1972 HONDA 1300 CoupeView vehicle description
Japanese output really started to find its feet during the 1970s, both in terms of styling and mechanicals, and it’d set the template for the industry’s fast upcoming world domination.
One such innovative vehicle came from motorbike turned recent car manufacturer, Honda. Its Coupe takes on its 1300 saloon, had striking looking lines and was brim with technology.
Power came via a transversely mounted, all-alloy four-cylinder engine driving the front wheels, while suspension was all independent with MacPherson struts at the front – it was enough to make UK output of its time look positively antediluvian.
In single carburettor Coupe 7 form the zingy little engine output a lofty 100bhp, which in a 920kg car made for a whole lot of fun; while over in the Coupe 9 camp you got racing technology via four individual carburettors and dry-sump lubrication – 116bhp, anyone?
Suspension set-ups for both received high praise, as did performance. Peak power came in above 7000rpm, making them smile-inducing machines for period petrolheads.
Today, climb behind the wheel, and the level of sophistication and outright oomph that either a Coupe 7 or 9 can provide will still surprise you.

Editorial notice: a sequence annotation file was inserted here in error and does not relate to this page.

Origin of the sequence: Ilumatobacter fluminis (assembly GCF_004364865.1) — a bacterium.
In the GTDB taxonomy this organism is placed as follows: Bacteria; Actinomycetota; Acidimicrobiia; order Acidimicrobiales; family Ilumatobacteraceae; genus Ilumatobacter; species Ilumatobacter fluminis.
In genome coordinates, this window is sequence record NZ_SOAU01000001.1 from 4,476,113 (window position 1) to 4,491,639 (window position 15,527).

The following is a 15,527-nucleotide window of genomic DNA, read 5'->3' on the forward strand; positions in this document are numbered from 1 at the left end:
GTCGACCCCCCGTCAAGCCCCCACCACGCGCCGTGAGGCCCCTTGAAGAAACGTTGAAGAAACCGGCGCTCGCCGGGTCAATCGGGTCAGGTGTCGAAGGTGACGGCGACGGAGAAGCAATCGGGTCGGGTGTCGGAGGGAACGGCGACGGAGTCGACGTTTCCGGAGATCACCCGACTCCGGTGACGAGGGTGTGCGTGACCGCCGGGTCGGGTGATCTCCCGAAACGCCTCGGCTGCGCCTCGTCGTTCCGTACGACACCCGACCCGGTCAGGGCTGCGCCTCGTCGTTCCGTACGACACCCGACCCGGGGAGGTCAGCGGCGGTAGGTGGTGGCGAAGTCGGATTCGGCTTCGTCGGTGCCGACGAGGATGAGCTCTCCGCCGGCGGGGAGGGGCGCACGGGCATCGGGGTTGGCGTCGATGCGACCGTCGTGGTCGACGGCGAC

Netherlands-based John Kuiper has owned the Honda for almost three years, “I imported the car from Japan and it still has a Japanese title, but all relevant import duties have been paid. It’s covered 78,787km from new.”
Like most Japanese market cars there’s no history with the vehicle so it’s one that you’ll buy on condition, which here is solid and in the main, original. “I haven’t driven the car very much as it’s right-hand drive and, alongside reducing the collection, that’s also my principal reason for selling”.
John changed the fuel pump when the Honda first arrived, but hasn’t had to do much else to it. “It’s a very near looking car. The bodywork does have some small dents and the colour is original. It runs and drives very good; the air-cooled engine really sounds great.”
So there you have it, a cheeky little Japanese import in very nice condition.
On the Outside
The simple econobox lines of the Sixties N360 and N600, were replaced by altogether more confident ones in the new generation of Honda; just look at that scowling front end – it looks like a brooding Samurai just about to strike.
It’s a well resolved design from any angle; the six-light rear end is simple and well conceived, while the fastback styling looks mighty swift from the rear three-quarter view – we love it.
All panels align nicely and the Blue paintwork has a nice even finish and presents in nice condition; it has a really good level of depth too, and undoubtedly suits the 1300’s lines. As you’d expect there’re one or two small age-related blemishes, such as the stone chips around the bonnet ‘H’ badge and the odd dent and tiny blister here and there.